Well, Andrew Revkin rubs me the wrong way once again with his overblown mea culpa about whether there is or is not an Inuit word for “robin”.
I’m a bit tired of people making mountains out of molehills. I understand why Andy felt compelled to take this up, but I would rather he had done so in passing rather than making a whole feature out of it. This misdirects our attentions.
Perhaps there is some overlap of the vast natural range of the robin and the vast historical territory of the Inuit. There is little doubt that the range of northern hemisphere temperate species is moving northward, though, and so the overlap must be increasing, and more dramatically the further north one goes.
Accordingly, some people are seeing robins who have never seen them before and don’t have a name for them. The contrary position isn’t even plausible.
If Knappenberger and Michaels want to argue that species ranges aren’t shifting northward they should do so. Shooting down anecdotes with counter-anecdotes doesn’t advance understanding.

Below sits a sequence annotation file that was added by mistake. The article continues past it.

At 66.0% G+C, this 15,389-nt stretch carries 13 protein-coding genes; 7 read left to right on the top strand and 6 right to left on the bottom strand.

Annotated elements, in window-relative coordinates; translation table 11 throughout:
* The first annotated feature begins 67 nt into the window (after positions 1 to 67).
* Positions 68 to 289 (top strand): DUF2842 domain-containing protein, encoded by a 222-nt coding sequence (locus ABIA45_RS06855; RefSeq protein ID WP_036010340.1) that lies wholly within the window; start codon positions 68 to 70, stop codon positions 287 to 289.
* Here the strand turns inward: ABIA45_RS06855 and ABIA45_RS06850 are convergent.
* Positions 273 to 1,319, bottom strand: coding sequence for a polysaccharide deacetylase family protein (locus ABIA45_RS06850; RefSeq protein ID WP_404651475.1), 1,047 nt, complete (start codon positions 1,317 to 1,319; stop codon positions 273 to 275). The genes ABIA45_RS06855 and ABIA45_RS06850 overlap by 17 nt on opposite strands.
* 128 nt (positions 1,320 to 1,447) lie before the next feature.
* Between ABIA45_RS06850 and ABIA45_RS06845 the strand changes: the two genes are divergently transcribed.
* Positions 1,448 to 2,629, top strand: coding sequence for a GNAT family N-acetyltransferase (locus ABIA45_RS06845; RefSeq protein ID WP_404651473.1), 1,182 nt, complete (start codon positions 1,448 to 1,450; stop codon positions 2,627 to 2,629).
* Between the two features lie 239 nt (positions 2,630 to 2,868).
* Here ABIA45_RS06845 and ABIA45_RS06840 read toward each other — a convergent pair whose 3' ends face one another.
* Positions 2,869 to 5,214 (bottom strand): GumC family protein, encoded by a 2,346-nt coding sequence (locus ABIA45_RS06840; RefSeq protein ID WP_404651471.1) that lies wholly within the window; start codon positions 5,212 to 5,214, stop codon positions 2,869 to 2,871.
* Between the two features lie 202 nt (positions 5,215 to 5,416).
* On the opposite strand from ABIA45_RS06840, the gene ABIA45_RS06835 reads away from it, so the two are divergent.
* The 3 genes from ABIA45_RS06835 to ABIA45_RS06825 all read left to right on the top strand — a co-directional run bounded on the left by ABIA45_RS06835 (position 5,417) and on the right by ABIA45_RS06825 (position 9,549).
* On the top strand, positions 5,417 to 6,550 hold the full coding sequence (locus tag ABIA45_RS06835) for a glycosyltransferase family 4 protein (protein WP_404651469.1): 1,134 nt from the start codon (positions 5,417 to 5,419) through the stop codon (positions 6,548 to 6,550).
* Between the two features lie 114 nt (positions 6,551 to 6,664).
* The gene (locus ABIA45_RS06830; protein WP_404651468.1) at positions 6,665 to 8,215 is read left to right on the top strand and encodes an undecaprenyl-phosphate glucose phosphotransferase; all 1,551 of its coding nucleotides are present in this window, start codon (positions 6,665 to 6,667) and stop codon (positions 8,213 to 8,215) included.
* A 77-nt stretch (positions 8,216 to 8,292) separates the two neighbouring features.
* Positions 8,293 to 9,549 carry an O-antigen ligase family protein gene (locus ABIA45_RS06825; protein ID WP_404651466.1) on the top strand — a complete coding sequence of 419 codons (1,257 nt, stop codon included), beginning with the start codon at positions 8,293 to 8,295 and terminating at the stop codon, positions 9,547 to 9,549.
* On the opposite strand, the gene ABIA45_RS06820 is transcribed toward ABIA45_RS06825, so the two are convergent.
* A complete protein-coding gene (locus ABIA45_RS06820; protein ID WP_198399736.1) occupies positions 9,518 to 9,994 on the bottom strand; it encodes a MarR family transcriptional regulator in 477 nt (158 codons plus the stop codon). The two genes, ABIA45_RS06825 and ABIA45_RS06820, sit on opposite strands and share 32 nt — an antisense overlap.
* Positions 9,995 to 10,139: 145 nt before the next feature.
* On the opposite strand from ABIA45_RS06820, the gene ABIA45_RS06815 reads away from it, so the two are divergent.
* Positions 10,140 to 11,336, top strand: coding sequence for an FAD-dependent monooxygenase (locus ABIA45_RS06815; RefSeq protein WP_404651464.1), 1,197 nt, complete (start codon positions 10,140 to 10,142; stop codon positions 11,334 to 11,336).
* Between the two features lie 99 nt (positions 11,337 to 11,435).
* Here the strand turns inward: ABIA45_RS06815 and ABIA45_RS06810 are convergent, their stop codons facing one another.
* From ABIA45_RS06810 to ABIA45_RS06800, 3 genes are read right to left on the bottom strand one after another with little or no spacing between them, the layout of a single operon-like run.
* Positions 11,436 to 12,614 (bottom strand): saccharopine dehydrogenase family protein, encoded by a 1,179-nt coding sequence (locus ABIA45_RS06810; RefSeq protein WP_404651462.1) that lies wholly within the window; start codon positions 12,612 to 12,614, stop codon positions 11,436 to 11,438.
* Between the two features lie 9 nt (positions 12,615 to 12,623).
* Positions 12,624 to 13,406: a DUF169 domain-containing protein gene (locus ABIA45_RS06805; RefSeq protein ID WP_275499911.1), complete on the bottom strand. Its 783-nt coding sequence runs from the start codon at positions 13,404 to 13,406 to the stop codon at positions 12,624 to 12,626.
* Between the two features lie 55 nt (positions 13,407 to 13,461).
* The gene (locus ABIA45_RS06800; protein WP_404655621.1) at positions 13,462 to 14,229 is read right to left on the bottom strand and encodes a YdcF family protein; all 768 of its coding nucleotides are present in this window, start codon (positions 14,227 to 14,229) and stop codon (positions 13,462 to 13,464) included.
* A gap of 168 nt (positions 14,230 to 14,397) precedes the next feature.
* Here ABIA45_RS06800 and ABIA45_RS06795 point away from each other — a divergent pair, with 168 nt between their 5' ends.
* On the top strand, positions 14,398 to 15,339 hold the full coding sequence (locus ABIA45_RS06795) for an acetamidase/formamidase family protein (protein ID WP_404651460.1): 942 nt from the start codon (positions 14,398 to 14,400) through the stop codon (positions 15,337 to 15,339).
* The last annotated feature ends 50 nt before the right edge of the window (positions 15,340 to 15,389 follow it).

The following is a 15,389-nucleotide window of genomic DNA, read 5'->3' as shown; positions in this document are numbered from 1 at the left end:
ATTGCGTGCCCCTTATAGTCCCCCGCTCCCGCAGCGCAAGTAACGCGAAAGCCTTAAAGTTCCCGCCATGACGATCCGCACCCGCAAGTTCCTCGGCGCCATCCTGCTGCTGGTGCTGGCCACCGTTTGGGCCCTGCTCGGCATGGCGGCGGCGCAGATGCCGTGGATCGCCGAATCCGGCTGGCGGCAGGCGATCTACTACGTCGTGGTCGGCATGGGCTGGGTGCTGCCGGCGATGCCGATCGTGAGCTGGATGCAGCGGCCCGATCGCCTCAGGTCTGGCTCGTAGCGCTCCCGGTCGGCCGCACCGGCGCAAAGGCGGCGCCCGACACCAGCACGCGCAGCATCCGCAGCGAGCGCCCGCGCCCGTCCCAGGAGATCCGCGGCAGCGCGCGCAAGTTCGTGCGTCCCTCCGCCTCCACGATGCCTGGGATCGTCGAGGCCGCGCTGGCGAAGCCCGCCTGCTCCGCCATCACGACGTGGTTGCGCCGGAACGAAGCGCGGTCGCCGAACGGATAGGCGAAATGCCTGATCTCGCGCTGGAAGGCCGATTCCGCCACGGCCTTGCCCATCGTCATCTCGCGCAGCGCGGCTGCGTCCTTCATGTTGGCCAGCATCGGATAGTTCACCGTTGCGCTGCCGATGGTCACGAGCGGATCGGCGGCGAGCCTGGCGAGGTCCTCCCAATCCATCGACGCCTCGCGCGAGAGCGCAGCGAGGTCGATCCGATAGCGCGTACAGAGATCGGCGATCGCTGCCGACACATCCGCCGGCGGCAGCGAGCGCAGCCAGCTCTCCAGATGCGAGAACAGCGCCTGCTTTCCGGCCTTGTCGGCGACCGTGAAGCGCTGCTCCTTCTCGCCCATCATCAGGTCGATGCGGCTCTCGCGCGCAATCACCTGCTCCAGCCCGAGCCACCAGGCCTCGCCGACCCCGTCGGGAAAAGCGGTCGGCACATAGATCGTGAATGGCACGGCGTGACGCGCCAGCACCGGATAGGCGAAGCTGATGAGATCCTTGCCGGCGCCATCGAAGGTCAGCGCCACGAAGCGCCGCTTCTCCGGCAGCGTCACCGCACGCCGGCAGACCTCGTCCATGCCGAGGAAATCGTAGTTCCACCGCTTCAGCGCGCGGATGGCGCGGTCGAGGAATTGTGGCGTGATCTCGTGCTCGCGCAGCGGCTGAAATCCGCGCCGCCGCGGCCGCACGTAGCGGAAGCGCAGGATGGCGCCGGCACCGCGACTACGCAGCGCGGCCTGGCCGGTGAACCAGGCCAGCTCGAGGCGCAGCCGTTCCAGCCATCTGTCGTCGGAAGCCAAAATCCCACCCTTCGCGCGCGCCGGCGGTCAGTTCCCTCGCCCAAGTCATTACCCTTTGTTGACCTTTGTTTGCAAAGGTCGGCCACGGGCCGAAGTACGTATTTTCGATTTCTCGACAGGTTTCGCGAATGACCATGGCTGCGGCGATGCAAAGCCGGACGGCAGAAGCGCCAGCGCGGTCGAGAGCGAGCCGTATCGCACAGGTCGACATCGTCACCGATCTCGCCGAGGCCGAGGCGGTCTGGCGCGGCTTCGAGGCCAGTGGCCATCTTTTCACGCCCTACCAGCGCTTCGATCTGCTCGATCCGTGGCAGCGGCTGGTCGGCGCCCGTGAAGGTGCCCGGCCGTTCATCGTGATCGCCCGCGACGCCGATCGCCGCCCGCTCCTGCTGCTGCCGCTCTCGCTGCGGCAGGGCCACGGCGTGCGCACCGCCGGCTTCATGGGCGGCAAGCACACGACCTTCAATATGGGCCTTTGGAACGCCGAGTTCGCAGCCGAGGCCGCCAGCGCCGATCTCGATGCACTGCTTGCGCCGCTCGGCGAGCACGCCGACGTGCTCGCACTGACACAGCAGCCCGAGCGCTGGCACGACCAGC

Suppose we stipulate that *some* Inuit have a word for robin and some don’t.
Suppose, for a minute, we stop yelling at each other about imaginary yes/no questions and try to find questions that are more suited for science than for a courtroom. Among the most notable is this: what is the maximum peak concentration of CO2 in the atmosphere that doesn’t carry so much risk that we need to avoid it at all costs.
There must be such a number; 100% CO2 for instance, would be too much for anyone who doesn’t favor instant universal asphyxiation. Most of us think the number is on this side of 550 ppm, about double the natural background. I for one favor 450 as a target; even that carries substantial risk.
Before I see much consideration of the vague discontents of the likes of Mr Knappenberger and/or Mr Michaels, I’d like to see them advance such a number and defend it.
We absolutely have to drop the idiotic idea that carbon is innocent until proven guilty. This is not a trial at law. This is a huge decision with many tradeoffs, and people need to take a position on a spectrum. Both “innocent” and “guilty” are entirely inappropriate and destructive positions.